Sunday I preached a sermon based on Psalm 29 that included a story of an experience I had on the high school mission trip I am excerpting below. If you are interested in the full context of the story, you can hear the sermon at http://www.presbyweb.org/ or you can read it at http://www.fpcfranklin.org/. Here’s the excerpt:
“As many of you know, I was able to be with the high school youth for part of this past week in Port Arthur, Texas, on a mission work trip. We were assigned a home to work on that had been damaged in Hurricane Rita three years ago. The roof had been damaged and water had come in and ruined the ceilings in a bedroom and the kitchen. One of our tasks was to rip out the ceilings and replace them.
Colln Henry and I were placed on demolition duty. I’m sure they were trying to keep me as far away as possible from anything approaching skilled labor. We were so good at tearing out the ceiling in the bedroom that the next day we were asked to do the same job in the kitchen. Some relatives had been in the house in previous months, had done some work in the kitchen, and had managed to tear out the ceiling and replace about half of it with new dry wall. I did not know this. I’m sure Colln did, but he was not one to question the authority of his pastor, so he said nothing when I announced that we would start on the front side of the kitchen and work our way back. The front side was the brand new dry wall.
We punched through it and began ripping it out. We got about half way through the front, when someone walked by and broke the news to us. We were horrified and quite sure that the homeowner would ban us from the site once we told her what we had done. Suddenly the room was filled with cameras, and I figured I needed to go ahead and tell you now, since these images will no doubt grace the screens in Wilson Hall soon enough.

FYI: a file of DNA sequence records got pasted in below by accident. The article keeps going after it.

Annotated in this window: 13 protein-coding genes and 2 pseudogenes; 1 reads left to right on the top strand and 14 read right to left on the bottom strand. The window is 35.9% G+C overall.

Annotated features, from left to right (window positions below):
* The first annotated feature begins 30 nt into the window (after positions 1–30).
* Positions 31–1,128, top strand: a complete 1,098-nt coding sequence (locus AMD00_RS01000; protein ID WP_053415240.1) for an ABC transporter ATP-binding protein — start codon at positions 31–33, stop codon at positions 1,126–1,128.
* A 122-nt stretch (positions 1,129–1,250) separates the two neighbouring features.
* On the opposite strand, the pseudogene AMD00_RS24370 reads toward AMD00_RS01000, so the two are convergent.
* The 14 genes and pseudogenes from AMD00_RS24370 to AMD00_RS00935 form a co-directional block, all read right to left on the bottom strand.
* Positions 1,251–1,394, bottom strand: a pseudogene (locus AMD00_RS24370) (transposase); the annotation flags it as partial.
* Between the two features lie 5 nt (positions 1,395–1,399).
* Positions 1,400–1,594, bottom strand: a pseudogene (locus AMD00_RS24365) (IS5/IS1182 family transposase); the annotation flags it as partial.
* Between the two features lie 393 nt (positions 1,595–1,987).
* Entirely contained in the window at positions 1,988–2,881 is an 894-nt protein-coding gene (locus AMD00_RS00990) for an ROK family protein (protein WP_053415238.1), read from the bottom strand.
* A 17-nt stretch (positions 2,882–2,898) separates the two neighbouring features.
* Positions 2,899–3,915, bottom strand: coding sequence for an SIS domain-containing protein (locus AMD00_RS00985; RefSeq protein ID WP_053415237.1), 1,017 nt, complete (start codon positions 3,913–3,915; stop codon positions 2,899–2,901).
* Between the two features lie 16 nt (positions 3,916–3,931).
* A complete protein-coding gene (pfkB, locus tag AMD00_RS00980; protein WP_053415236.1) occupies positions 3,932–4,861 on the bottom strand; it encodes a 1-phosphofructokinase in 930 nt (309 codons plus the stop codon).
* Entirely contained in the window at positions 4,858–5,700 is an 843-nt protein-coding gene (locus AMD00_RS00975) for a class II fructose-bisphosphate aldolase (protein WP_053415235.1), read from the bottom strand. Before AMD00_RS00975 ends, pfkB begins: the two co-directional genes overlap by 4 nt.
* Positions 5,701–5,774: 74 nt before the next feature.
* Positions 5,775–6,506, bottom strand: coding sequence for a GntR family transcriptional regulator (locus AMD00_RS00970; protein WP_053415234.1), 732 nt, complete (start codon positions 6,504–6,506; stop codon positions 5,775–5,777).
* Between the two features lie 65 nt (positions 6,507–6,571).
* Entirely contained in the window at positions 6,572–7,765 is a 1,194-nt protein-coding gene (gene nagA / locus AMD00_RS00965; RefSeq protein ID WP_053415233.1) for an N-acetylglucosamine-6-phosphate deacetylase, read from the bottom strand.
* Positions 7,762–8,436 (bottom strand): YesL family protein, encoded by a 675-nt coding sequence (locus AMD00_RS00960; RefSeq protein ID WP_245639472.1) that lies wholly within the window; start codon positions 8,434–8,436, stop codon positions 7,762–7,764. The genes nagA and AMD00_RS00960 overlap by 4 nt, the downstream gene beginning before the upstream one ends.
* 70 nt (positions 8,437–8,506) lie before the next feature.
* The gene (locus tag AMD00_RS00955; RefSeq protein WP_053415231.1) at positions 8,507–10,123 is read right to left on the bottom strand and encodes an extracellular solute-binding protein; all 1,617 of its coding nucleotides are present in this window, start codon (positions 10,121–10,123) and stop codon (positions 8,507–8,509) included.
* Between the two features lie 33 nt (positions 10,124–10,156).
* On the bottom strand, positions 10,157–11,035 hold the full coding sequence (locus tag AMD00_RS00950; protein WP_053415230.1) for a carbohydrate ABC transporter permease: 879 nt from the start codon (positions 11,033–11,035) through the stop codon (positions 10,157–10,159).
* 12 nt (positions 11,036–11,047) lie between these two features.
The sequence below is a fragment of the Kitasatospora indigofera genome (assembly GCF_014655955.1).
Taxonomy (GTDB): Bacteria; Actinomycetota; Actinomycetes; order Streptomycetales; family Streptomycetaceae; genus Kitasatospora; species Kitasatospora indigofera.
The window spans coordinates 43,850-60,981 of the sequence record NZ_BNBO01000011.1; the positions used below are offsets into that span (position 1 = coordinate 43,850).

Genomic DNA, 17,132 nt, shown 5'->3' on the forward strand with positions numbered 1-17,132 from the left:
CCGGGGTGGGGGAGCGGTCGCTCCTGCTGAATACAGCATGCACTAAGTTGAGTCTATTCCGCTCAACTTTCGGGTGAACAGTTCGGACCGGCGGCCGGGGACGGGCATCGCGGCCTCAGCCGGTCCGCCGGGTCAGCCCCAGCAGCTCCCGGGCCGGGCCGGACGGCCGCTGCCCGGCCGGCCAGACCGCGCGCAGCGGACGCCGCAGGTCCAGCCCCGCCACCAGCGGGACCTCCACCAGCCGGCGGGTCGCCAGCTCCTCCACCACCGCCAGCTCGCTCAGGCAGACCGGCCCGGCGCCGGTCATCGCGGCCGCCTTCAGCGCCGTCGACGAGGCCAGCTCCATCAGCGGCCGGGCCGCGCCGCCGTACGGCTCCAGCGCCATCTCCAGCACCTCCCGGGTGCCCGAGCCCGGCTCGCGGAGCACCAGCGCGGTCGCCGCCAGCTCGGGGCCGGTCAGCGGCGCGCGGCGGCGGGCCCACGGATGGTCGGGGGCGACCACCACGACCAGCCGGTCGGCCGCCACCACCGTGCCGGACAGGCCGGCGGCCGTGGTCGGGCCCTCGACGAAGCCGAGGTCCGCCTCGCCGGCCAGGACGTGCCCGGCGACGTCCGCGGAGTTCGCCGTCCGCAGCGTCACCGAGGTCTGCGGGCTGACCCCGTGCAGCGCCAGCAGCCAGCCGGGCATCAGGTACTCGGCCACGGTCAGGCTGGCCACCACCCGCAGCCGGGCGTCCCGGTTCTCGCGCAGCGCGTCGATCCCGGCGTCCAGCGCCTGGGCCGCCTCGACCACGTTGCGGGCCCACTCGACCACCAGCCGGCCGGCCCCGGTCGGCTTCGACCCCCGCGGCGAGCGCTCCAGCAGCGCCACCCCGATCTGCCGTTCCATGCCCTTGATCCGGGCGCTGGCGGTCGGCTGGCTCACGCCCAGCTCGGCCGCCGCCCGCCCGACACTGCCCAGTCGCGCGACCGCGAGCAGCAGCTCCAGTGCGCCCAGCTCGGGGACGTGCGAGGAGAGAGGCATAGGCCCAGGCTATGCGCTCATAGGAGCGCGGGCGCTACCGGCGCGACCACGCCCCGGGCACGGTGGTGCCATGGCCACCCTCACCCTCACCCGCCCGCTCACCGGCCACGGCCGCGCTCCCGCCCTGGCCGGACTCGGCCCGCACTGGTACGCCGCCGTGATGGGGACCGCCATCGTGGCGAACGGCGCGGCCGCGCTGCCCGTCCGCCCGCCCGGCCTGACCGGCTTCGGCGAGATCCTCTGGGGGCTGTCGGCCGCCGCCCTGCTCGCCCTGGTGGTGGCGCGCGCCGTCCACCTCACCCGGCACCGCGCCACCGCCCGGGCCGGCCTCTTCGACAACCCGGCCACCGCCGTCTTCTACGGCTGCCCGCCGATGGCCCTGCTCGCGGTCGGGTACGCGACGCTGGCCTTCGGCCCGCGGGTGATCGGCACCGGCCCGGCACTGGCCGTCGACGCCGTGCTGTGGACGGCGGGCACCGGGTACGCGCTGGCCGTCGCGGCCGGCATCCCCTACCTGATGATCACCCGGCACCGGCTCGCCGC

The homeowners, a grandmother, her daughter and granddaughter and two small children, had been living in the aftermath of this storm, in a house filled with mold, ceilings falling down around them, for three years. Someone in their family had come in and taken time to give them a new ceiling, a ceiling which we had just ripped out for no reason.
When they went to get the grandmother to tell her, I immediately set about looking busy, not wanting to face her. So I didn’t see her face, but heard very clearly her words: “Everything happens for a reason,” she said. “Everything happens for a reason.” At first I thought maybe she had misunderstood what we had done. Surely she would be upset. But no, it was clear that she fully comprehended, but was choosing to see something else besides the chaos and failure, to make meaning where there was no meaning to be made. “Everything happens for a reason.”
Now, I’ve got to tell you, I have never really believed that. I believe that sometimes bad things just happen, and that if there is a reason, it is one that we will not be able to see this side of glory. Hurricanes strike, cancer attacks, people lose their jobs, wars are waged, death arrives, and unknowing but well-meaning pastors are handed crowbars, unsupervised. Some things just don’t make good sense…